Aukett Fitzroy Robinson and Bucknall Austin behind the redevelopment of Sir Basil Spence's Queen Anne's Gate
Aukett Fitzroy Robinson and Bucknall Austin are the architect and cost consultant behind the £100m redevelopment of the Queen Anne's Gate Home Office building in central London, Building can reveal.
Originally designed by Sir Basil Spence, the architect of Coventry Cathedral, the 29-year-old building is one of the most imposing in the Westminster village. Plans for its redevelopment have been closely guarded after criticism of the cost of the PFI contract in the national media two years ago.
However, Building understands that later this month hoardings will be erected revealing that Bucknall Austin and Aukett Fitzroy Robinson as part of the project team.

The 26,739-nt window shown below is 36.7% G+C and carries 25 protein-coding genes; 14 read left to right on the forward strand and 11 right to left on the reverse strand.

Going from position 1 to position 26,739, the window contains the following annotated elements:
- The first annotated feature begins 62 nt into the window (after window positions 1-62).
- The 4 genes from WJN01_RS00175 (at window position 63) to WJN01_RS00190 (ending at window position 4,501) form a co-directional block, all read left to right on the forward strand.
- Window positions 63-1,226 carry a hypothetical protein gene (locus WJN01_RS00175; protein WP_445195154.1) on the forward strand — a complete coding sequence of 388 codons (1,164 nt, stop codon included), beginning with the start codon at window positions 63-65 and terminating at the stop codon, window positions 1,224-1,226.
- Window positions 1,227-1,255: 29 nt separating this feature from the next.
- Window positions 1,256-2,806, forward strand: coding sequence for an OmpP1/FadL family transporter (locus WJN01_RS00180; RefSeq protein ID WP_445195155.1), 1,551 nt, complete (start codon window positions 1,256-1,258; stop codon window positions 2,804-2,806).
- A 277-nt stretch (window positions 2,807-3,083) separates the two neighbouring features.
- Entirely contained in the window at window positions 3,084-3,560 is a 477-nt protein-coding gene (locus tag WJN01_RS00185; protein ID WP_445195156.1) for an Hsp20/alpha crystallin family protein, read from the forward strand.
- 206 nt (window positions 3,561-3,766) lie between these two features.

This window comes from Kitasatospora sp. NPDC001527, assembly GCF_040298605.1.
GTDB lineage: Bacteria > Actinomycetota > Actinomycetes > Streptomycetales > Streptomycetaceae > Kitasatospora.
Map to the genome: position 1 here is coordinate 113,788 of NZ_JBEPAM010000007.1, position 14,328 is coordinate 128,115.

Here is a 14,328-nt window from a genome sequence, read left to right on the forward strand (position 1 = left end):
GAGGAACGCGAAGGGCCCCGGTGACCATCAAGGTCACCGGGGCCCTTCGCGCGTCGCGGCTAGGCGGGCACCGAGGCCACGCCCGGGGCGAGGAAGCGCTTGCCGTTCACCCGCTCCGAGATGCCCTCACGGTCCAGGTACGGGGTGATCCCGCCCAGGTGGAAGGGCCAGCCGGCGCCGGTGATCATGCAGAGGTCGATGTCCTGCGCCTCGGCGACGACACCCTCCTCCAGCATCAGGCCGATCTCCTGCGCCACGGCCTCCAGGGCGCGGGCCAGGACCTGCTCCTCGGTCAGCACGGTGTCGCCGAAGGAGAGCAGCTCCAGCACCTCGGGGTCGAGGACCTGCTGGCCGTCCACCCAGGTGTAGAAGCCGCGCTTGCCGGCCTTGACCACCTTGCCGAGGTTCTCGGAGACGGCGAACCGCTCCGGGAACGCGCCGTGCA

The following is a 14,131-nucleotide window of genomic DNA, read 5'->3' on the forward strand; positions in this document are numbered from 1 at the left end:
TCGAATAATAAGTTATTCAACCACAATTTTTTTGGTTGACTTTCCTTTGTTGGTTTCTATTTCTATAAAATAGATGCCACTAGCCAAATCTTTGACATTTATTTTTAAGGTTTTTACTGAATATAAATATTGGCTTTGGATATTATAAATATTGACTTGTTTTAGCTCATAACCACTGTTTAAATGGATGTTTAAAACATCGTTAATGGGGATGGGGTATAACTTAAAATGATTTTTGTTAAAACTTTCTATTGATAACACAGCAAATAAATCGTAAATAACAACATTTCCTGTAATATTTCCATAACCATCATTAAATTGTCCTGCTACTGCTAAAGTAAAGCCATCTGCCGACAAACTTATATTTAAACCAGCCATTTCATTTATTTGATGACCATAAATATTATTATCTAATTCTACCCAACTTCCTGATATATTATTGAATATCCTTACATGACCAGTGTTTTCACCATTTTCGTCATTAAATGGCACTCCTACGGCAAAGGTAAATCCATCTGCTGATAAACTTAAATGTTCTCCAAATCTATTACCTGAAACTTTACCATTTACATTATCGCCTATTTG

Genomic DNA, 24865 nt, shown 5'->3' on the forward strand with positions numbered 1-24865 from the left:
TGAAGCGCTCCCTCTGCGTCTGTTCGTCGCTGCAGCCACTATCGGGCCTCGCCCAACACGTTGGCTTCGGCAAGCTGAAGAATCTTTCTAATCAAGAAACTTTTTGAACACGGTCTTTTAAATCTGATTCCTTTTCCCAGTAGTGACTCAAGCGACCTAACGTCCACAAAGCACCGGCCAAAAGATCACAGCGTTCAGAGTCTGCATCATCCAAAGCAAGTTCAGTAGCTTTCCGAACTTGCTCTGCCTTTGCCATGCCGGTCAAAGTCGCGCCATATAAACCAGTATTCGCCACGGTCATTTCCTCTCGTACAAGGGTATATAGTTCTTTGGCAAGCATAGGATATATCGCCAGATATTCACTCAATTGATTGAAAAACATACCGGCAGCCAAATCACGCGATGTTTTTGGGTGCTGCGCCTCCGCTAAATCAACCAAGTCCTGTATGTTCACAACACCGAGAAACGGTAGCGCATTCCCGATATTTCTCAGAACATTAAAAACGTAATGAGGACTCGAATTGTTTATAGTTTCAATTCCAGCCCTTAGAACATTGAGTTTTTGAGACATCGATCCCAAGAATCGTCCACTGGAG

A source close to the project said: "Bucknall Austin and Aukett Fitzroy Robinson have been working on this behind the scenes for some time."
The PFI deal emerged when the Home Office decided to leave its famous headquarters for a development designed by Terry Farrell and Partners in nearby Marsham Street.
As part of the deal, developer Land Securities took over the Queen Anne's Gate tower block when Home Office staff vacated it last year.
They have been working behind the scenes for some time
Source close to the project
The 51,000 m2 building, which is to reopen late next year, will be run and maintained by Land Securities for its new occupier, the Department of Constitutional Affairs. The DCA has a lease until 2026.
Lead contractor Skanska has been working on the building since Christmas, largely on demolition .
In 2004, the Daily Mail criticised the lord chancellor, Lord Falconer, for "lavishing" £150m on the PFI, including payment for maintenance costs during the lease, despite the DCA having one of the smallest budgets among government departments.
The news of Bucknall Austin's appointment emerges a week after Building revealed that Sir Digby Jones, currently director-general of the CBI, will join the consultant at the start of May as non-executive director.